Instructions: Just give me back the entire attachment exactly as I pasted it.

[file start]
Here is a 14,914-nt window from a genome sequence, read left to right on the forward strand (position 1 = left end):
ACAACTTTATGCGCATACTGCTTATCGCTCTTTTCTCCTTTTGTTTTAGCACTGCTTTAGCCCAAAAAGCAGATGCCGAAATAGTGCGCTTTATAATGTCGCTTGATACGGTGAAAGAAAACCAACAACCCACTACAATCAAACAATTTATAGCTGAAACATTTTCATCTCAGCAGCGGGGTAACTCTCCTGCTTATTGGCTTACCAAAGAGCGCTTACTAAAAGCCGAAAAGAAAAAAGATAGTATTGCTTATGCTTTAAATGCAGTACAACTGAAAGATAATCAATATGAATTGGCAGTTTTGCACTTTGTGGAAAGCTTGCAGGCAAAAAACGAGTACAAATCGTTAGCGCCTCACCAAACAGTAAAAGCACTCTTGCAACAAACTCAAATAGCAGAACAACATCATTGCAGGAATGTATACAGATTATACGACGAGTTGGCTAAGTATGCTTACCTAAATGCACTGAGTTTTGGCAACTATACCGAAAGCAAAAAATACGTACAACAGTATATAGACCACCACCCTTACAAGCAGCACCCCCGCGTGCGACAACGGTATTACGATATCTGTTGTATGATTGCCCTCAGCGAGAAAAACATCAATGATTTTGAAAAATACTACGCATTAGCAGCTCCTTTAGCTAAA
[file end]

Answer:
Here is a 14,914-nt window from a genome sequence, read left to right on the forward strand (position 1 = left end):
ACAACTTTATGCGCATACTGCTTATCGCTCTTTTCTCCTTTTGTTTTAGCACTGCTTTAGCCCAAAAAGCAGATGCCGAAATAGTGCGCTTTATAATGTCGCTTGATACGGTGAAAGAAAACCAACAACCCACTACAATCAAACAATTTATAGCTGAAACATTTTCATCTCAGCAGCGGGGTAACTCTCCTGCTTATTGGCTTACCAAAGAGCGCTTACTAAAAGCCGAAAAGAAAAAAGATAGTATTGCTTATGCTTTAAATGCAGTACAACTGAAAGATAATCAATATGAATTGGCAGTTTTGCACTTTGTGGAAAGCTTGCAGGCAAAAAACGAGTACAAATCGTTAGCGCCTCACCAAACAGTAAAAGCACTCTTGCAACAAACTCAAATAGCAGAACAACATCATTGCAGGAATGTATACAGATTATACGACGAGTTGGCTAAGTATGCTTACCTAAATGCACTGAGTTTTGGCAACTATACCGAAAGCAAAAAATACGTACAACAGTATATAGACCACCACCCTTACAAGCAGCACCCCCGCGTGCGACAACGGTATTACGATATCTGTTGTATGATTGCCCTCAGCGAGAAAAACATCAATGATTTTGAAAAATACTACGCATTAGCAGCTCCTTTAGCTAAA